This profile was prepared when Anjana Batra was elected to the Ashoka Fellowship in 1989.
The New Idea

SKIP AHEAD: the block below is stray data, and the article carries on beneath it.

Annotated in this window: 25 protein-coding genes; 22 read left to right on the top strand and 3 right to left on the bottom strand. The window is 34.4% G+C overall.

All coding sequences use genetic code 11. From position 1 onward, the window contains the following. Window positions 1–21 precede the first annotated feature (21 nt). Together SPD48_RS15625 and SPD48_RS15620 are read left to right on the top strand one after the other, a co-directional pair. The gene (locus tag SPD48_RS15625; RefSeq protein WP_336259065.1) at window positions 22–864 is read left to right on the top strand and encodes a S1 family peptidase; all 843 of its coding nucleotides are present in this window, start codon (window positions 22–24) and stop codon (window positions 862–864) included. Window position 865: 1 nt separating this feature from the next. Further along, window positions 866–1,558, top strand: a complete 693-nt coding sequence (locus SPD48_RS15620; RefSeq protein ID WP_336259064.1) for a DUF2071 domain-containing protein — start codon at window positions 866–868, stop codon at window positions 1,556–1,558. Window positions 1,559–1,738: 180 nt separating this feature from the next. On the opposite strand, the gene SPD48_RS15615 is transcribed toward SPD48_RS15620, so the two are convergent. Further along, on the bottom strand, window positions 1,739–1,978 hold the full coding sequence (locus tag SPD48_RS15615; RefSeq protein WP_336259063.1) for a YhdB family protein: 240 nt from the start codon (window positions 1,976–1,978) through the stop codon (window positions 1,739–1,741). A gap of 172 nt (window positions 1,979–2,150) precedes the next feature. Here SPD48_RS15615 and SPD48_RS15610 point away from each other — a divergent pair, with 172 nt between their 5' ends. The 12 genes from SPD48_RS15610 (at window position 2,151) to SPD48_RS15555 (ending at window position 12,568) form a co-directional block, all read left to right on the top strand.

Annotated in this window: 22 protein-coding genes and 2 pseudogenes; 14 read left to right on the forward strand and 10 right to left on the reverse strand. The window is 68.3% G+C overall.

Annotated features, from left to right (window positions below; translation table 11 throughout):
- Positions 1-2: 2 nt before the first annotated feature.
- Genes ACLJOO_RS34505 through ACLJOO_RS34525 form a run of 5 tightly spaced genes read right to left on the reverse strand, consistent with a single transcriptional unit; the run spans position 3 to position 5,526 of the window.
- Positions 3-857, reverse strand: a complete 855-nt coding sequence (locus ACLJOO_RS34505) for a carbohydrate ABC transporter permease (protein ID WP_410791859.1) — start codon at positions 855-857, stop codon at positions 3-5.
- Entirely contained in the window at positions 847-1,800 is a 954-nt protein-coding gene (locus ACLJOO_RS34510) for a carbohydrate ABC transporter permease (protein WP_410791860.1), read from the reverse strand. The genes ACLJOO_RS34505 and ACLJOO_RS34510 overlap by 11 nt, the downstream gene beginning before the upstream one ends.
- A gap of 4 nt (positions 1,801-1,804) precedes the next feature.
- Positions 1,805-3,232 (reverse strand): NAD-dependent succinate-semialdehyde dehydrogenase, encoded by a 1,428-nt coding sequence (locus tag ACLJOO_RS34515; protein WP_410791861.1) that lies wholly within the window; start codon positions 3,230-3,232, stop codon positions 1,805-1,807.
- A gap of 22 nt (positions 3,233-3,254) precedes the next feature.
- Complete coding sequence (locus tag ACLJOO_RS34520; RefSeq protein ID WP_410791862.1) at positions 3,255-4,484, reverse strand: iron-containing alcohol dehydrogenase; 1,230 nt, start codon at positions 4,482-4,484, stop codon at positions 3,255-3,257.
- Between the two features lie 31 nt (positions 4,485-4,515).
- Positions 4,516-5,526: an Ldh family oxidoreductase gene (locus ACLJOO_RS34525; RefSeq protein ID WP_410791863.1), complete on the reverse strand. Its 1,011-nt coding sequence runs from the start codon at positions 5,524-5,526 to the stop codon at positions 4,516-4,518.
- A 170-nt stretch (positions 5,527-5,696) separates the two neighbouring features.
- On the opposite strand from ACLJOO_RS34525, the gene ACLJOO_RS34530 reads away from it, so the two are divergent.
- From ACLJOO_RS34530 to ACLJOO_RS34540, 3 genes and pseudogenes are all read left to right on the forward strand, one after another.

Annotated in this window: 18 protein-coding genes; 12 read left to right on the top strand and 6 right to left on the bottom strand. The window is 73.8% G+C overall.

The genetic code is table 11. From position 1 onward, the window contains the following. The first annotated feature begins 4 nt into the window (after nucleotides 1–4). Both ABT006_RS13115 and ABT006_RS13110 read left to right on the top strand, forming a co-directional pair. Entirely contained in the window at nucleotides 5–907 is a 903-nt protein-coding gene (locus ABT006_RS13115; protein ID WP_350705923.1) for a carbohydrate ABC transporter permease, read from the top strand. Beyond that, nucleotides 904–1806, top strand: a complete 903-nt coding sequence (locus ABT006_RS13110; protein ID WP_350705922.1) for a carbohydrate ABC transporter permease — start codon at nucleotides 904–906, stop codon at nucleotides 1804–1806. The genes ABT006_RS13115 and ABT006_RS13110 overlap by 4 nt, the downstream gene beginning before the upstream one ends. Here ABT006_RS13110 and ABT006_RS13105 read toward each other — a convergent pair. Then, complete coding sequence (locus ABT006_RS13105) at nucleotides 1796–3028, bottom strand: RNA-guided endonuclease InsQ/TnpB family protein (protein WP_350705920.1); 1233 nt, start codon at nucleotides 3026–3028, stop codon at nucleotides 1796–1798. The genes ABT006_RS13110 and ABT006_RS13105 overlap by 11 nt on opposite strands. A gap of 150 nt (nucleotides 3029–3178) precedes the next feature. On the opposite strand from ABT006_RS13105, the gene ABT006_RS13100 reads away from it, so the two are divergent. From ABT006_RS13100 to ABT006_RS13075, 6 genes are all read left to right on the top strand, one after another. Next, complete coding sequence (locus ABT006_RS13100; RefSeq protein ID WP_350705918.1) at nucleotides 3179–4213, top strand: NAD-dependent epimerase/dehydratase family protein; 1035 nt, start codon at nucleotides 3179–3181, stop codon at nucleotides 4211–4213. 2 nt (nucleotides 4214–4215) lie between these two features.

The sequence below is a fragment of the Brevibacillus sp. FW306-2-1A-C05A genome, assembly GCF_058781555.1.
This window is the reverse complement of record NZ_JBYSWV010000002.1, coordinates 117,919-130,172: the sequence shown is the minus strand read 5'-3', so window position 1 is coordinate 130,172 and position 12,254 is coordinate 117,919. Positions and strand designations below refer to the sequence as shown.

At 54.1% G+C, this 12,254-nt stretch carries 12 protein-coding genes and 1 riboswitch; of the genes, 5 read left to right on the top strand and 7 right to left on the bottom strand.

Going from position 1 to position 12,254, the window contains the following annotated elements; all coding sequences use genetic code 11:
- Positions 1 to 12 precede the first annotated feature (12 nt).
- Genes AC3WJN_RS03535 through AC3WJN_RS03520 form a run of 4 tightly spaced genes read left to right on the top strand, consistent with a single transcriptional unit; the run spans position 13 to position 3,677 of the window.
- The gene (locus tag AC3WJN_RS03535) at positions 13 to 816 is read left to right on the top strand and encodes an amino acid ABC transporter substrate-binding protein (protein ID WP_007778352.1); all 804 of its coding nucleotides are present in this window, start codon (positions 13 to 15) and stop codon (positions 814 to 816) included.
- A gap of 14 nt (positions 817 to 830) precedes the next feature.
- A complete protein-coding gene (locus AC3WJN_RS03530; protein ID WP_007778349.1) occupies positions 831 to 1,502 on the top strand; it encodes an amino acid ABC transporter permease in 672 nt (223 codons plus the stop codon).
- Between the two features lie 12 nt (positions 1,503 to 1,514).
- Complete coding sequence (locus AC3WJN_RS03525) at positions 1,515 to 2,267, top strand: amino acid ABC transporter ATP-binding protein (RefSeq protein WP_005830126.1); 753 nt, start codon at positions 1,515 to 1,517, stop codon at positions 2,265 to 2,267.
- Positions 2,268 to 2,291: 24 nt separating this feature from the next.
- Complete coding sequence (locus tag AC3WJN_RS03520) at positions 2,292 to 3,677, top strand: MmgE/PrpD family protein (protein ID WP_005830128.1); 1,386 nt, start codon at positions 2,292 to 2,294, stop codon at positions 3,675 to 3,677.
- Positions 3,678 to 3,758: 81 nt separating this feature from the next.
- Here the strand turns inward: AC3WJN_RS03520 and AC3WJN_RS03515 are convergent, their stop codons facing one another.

Since play is central to a child's world, it is his/her most potent realm of discovery more so, when a handicap makes even "learning to learn" a struggle. It is this simple insight that has prompted Anjana to develop toys designed to impart basic concepts to the disabled -- in the guise of fun. Her idea is especially timely since India's New Education Policy (NEP) now calls for integrating the disabled into mainstream schools. This, in turn, makes it urgent that the country develops and popularizes specialized teaching aids to facilitate such integration.Anjana began designing and producing toys/teaching aids for children without disabilities in 1979. A number of her creations have caught on. The National Science Museums purchased her science teaching aids and distributed them in a number of states. The mathematics kit manufactured by her unit is mandatory equipment under the new NEP. The national curriculum agency, NCERT, has also adopted some of her preschool materials for use in their early childhood learning centers in rural and tribal areas.Recently she's turned her focus to the even more demanding and generally ignored need to develop toys and aids for the one out of every 10 children who are handicapped.